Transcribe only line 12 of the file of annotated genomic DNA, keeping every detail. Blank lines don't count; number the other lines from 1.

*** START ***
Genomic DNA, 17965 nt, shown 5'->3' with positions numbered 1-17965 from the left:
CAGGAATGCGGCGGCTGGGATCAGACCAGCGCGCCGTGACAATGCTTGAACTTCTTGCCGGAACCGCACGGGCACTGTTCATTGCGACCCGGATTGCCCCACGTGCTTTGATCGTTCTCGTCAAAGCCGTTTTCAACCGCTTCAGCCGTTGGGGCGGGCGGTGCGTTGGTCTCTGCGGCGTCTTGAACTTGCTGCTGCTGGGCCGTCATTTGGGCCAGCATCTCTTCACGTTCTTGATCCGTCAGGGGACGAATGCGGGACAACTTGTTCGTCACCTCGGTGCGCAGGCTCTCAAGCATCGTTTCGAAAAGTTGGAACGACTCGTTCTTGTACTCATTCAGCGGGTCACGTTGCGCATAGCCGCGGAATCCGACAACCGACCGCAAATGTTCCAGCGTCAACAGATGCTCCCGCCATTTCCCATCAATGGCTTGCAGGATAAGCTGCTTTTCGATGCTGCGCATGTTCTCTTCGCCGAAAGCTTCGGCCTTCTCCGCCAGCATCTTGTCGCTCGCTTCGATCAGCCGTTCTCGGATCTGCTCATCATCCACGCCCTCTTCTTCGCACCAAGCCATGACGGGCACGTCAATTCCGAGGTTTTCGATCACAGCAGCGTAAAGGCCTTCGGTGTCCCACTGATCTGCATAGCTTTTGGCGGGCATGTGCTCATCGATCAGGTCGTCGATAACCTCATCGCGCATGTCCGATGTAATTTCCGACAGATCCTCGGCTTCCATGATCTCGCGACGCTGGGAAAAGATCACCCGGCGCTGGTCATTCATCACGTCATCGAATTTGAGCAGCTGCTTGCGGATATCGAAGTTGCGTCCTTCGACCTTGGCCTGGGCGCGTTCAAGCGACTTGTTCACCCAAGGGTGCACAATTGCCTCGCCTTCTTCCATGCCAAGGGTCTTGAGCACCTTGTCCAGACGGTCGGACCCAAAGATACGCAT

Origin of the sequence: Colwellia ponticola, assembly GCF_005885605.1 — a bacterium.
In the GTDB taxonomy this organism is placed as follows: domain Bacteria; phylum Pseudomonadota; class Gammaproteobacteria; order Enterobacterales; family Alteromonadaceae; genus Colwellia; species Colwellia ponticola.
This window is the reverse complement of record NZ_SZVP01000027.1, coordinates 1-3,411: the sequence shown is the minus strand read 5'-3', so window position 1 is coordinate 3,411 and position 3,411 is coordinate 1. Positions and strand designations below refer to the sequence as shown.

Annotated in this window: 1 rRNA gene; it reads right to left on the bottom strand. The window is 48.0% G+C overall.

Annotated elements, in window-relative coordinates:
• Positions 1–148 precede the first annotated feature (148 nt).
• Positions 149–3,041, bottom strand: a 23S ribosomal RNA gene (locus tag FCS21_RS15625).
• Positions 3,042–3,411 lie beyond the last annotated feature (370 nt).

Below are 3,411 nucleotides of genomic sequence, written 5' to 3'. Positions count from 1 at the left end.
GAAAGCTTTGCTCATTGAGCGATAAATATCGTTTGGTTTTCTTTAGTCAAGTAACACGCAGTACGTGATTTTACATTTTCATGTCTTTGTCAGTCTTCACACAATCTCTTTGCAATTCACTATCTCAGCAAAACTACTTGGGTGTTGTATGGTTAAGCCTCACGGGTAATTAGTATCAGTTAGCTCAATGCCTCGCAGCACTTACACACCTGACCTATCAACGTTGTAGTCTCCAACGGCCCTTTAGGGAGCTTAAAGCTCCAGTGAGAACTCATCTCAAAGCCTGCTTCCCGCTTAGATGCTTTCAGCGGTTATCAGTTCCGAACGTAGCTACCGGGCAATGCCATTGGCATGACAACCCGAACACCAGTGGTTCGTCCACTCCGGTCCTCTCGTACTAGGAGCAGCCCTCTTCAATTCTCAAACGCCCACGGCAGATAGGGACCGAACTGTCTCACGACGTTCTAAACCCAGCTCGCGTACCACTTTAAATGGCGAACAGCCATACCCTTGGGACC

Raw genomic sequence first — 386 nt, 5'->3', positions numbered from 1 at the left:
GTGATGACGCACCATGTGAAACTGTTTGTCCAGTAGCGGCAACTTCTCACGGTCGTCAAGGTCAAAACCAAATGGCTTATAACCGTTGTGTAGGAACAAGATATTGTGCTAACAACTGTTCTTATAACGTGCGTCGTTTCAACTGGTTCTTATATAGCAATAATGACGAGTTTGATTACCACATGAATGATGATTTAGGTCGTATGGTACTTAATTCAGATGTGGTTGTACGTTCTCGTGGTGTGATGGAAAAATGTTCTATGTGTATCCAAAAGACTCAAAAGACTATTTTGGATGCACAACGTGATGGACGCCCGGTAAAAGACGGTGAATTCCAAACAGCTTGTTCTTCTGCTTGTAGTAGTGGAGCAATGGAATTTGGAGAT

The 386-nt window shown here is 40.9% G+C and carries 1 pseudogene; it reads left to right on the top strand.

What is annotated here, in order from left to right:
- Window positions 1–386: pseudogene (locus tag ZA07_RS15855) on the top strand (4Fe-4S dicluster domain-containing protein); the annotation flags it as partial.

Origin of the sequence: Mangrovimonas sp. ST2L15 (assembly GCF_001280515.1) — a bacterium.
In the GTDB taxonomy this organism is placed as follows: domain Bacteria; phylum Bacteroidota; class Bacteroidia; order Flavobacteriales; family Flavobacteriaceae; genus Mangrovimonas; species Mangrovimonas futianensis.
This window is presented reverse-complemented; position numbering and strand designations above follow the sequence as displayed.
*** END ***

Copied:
GAAAGCTTTGCTCATTGAGCGATAAATATCGTTTGGTTTTCTTTAGTCAAGTAACACGCAGTACGTGATTTTACATTTTCATGTCTTTGTCAGTCTTCACACAATCTCTTTGCAATTCACTATCTCAGCAAAACTACTTGGGTGTTGTATGGTTAAGCCTCACGGGTAATTAGTATCAGTTAGCTCAATGCCTCGCAGCACTTACACACCTGACCTATCAACGTTGTAGTCTCCAACGGCCCTTTAGGGAGCTTAAAGCTCCAGTGAGAACTCATCTCAAAGCCTGCTTCCCGCTTAGATGCTTTCAGCGGTTATCAGTTCCGAACGTAGCTACCGGGCAATGCCATTGGCATGACAACCCGAACACCAGTGGTTCGTCCACTCCGGTCCTCTCGTACTAGGAGCAGCCCTCTTCAATTCTCAAACGCCCACGGCAGATAGGGACCGAACTGTCTCACGACGTTCTAAACCCAGCTCGCGTACCACTTTAAATGGCGAACAGCCATACCCTTGGGACC